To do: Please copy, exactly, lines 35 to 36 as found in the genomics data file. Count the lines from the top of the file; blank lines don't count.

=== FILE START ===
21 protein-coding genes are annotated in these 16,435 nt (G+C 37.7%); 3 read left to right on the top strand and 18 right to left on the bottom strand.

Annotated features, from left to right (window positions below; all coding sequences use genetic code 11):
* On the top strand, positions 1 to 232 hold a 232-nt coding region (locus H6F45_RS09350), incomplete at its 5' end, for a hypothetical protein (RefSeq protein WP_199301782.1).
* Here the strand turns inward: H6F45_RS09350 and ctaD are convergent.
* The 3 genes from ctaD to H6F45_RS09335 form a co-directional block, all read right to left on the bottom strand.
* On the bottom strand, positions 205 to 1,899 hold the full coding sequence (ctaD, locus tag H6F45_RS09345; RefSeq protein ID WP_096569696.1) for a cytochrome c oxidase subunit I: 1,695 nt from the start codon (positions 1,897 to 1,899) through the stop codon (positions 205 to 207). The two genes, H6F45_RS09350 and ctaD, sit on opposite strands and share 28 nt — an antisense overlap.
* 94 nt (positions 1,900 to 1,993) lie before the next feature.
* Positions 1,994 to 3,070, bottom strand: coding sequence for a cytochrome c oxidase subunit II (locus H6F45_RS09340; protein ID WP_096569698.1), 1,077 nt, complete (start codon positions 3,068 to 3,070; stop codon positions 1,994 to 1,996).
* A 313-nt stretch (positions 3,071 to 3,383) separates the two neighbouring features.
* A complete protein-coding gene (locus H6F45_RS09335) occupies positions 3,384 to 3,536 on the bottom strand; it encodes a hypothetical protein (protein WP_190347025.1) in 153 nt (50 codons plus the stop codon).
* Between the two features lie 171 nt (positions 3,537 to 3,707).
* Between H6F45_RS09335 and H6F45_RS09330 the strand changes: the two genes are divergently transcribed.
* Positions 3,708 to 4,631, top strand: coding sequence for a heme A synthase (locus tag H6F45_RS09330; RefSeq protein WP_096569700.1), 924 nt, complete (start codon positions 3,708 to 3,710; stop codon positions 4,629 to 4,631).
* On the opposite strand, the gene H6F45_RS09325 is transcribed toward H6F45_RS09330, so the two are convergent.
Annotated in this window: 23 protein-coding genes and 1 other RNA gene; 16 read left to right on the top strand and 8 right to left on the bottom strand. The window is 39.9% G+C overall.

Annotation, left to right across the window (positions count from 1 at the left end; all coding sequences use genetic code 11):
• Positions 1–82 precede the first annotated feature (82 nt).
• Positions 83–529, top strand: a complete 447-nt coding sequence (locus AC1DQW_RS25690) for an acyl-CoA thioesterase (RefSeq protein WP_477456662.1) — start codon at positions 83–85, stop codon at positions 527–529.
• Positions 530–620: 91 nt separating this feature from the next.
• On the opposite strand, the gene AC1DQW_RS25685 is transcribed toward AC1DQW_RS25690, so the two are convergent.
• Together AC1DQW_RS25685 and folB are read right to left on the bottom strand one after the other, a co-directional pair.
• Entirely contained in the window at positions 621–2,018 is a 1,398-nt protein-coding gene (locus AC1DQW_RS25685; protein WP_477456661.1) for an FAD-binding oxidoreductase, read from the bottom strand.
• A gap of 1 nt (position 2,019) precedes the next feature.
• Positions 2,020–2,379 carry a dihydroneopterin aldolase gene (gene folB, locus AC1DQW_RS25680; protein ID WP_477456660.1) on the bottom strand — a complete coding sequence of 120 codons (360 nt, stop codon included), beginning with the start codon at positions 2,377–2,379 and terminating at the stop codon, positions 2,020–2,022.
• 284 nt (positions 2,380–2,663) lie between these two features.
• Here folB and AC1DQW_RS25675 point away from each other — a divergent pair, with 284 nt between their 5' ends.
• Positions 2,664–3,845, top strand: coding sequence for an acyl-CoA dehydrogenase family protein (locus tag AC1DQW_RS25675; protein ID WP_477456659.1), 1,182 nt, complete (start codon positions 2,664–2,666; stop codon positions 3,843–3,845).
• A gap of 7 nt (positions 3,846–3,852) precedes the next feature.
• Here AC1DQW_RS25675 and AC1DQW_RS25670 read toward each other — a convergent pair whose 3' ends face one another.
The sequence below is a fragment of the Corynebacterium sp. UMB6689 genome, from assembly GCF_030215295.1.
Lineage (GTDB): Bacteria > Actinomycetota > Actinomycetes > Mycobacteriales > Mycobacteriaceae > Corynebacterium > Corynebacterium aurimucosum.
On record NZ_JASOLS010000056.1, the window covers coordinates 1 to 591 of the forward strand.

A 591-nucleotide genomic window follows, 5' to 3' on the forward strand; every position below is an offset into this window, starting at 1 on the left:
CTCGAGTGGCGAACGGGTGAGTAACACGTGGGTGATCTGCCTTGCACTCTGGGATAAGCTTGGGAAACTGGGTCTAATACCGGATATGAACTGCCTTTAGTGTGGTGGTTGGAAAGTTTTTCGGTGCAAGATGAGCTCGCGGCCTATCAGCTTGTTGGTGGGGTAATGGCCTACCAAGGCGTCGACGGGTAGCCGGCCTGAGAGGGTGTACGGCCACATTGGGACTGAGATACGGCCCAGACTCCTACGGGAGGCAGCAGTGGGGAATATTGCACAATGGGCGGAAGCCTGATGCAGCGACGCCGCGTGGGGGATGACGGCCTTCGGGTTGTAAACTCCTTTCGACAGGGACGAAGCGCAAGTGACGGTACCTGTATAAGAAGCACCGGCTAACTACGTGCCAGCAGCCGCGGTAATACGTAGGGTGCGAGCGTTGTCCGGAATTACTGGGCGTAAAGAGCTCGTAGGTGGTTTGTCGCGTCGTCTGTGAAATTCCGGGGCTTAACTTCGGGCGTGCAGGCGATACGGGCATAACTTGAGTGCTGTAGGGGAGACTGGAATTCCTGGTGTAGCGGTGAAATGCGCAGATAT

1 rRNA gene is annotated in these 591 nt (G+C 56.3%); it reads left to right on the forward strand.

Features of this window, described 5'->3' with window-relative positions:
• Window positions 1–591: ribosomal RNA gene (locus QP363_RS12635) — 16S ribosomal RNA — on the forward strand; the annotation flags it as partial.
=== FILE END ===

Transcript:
1 rRNA gene is annotated in these 591 nt (G+C 56.3%); it reads left to right on the forward strand.

Features of this window, described 5'->3' with window-relative positions: